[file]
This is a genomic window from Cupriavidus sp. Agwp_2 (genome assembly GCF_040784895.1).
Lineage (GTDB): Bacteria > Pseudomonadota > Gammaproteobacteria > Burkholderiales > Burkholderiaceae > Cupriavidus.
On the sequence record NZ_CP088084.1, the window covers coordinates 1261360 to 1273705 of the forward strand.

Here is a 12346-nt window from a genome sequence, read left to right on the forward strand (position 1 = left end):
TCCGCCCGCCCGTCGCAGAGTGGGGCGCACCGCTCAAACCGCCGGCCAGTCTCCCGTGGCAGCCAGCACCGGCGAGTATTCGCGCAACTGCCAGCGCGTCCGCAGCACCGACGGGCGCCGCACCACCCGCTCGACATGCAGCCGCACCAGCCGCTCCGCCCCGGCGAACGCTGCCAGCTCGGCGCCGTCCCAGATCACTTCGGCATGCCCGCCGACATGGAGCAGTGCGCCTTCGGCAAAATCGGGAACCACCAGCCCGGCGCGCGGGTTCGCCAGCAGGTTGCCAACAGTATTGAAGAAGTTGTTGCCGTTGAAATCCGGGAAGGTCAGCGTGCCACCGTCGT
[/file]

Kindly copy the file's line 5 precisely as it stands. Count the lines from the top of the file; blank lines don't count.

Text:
TCCGCCCGCCCGTCGCAGAGTGGGGCGCACCGCTCAAACCGCCGGCCAGTCTCCCGTGGCAGCCAGCACCGGCGAGTATTCGCGCAACTGCCAGCGCGTCCGCAGCACCGACGGGCGCCGCACCACCCGCTCGACATGCAGCCGCACCAGCCGCTCCGCCCCGGCGAACGCTGCCAGCTCGGCGCCGTCCCAGATCACTTCGGCATGCCCGCCGACATGGAGCAGTGCGCCTTCGGCAAAATCGGGAACCACCAGCCCGGCGCGCGGGTTCGCCAGCAGGTTGCCAACAGTATTGAAGAAGTTGTTGCCGTTGAAATCCGGGAAGGTCAGCGTGCCACCGTCGT